Wasatch Cache National Forest

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Avalanche advisory

THURSDAY, NOVEMBER 13, 2003   7:30 am


Good morning, this is Evelyn Lees with the Forest Service Utah Avalanche Center with your avalanche and mountain weather advisory.  Today is Thursday, November 13, 2003, and it’s 7:30 a.m. 


Current Conditions:

A strong, moist upper level low will work its way across northern Utah today and tonight.  Ahead of the low, southeasterly winds have been blasting across the range for the last 12 hours.  At 10,000’ the hourly averages have been in the 25 to 30 mph range, with gusts near 50.  Precipitation in the mountains has just started, with stations reporting two to five inches of new snow.  Temperatures this morning are in the low to mid 20’s at 10,000’.  If you’re looking for turns today, think of the most wind sheltered area you can imagine.  The upper elevations and any open slopes will be a mix of wind scour and wind drifts.  Reports indicate the winds getting well down into the mid and lower elevations.


Avalanche Conditions:

There are two avalanche problems for today.  The first is the new wind drifts or wind slabs.  On steep slopes, I would expect many of these new wind drifts to break under the weight of a person.  Some of today’s new drifts will be very sensitive, while others will be the more stubborn hard slabs.  The hard wind slabs will allow you to get partway down a slope before they break above you.  Strong winds often load snow in unusual places, further down slope and at lower elevations than one would normally expect.  It may be hard to detect which slopes have wind drifts as they get hidden by the new snow. 


The second problem is the more deeply buried surface hoar layer.  There was another skier triggered avalanche yesterday in upper Big Cottonwood Canyon, and once again the culprit was surface hoar, this time sitting on a sun crust.  It was on a 35 to 38 degree easterly facing slope at 9,700’.  In both the Ogden and Provo area mountains, areas of buried surface hoar extend from the ridges down to about 8,000’.  The pattern in the central Wasatch is less known, but buried surface hoar is fairly wide spread at the higher elevation in upper Big and Little Cottonwood, and I think it is likely there are pockets at the mid elevations, too.  The weak snow is not limited to just the shady slopes.  There is also a mix of sun crusts and facet sandwiches on the “sunny” slopes – east through south through west.   Any avalanches involving the more deeply buried surface hoar or facets have the potential to be larger, deeper and possibly triggered from a distance.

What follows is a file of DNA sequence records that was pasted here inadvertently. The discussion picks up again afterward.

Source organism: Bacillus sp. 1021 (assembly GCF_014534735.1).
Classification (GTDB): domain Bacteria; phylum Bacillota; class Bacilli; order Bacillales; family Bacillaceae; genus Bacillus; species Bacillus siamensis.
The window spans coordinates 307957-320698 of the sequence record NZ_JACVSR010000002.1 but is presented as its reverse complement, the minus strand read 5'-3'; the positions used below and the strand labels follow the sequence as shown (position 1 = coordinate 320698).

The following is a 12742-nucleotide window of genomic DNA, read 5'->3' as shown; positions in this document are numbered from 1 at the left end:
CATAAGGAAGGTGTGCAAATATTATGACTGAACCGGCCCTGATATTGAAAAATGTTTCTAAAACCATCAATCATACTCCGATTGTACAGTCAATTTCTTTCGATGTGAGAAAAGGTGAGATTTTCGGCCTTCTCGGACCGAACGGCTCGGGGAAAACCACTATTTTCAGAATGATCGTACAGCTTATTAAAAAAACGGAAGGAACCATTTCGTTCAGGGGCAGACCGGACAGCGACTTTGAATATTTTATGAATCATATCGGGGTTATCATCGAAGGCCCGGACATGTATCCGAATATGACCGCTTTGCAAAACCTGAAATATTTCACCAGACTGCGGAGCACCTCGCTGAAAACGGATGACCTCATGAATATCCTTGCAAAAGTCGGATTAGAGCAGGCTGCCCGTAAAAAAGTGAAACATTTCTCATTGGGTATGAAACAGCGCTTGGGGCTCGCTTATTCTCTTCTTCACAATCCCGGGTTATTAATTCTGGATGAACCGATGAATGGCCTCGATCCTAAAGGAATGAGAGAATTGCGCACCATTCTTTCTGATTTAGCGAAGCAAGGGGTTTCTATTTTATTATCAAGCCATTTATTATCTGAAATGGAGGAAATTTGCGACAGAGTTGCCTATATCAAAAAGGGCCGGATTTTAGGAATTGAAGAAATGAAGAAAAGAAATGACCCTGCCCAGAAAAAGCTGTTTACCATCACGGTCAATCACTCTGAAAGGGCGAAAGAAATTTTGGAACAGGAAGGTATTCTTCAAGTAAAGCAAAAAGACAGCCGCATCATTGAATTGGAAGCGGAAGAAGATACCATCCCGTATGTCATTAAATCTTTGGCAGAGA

Bottom Line (Salt Lake, Park City and Ogden area mountains):

Today, the avalanche danger is CONSIDERABLE on all slopes steeper than 35 degrees, especially those with recent drifts of wind blown snow.  Considerable means natural avalanches are possible, and human triggered avalanches are probable.  The avalanche danger is MODERATE on 30 to 35 degree slopes with recent drifts of wind blown snow.  The avalanche danger may increase through out the day if we get the additional wind and snow forecast, and the danger may rise to HIGH this afternoon or tonight.  


Provo area mountains: The avalanche danger in the Provo mountains is CONSIDERABLE on slopes steeper than about 30 degrees.  In these areas, human triggered avalanches are probable and natural avalanches possible.  The danger in the Provo area mountains increases with elevation.  The avalanche danger may increase through out the day if we get the additional wind and snow forecast, and the danger may rise to HIGH this afternoon or tonight.


Mountain Weather:

A snowy and very windy day is in store for the northern mountains.  An additional 5 to 8 inches of snow is expected today.  Winds will gradually shift from the southeast to the southwest today, and decrease from this morning’s 30 mph speeds into the 20 to 25 mph range this afternoon.  Temperatures will remain in the low 20’s at 10,000’.   Tonight, an additional 5 to 10” of snow is possible, with moderate winds turning to the northwest after midnight.  Snow showers may linger into Friday morning.  A weak ridge will move across the area Friday afternoon, and more snow is likely this weekend.


General Information:

If you are getting into the backcountry, please give us a call and let us know what you’re seeing, especially if you trigger an avalanche.  You can leave a message at 524-5304 or 1-800-662-4140.  Or you can e-mail an observation to [email protected] .org, or you can fax an observation to 801-524-6301.


The information in this advisory is from the U.S. Forest Service, which is solely responsible for its content.  This advisory describes general avalanche conditions and local variations always occur. 


Andrew McLean will update this advisory Friday morning.

 Thanks for calling!


For more detailed weather information go to our Mountain Weather Advisory

National Weather Service - Salt Lake City - Snow.

For an explanation of avalanche danger ratings: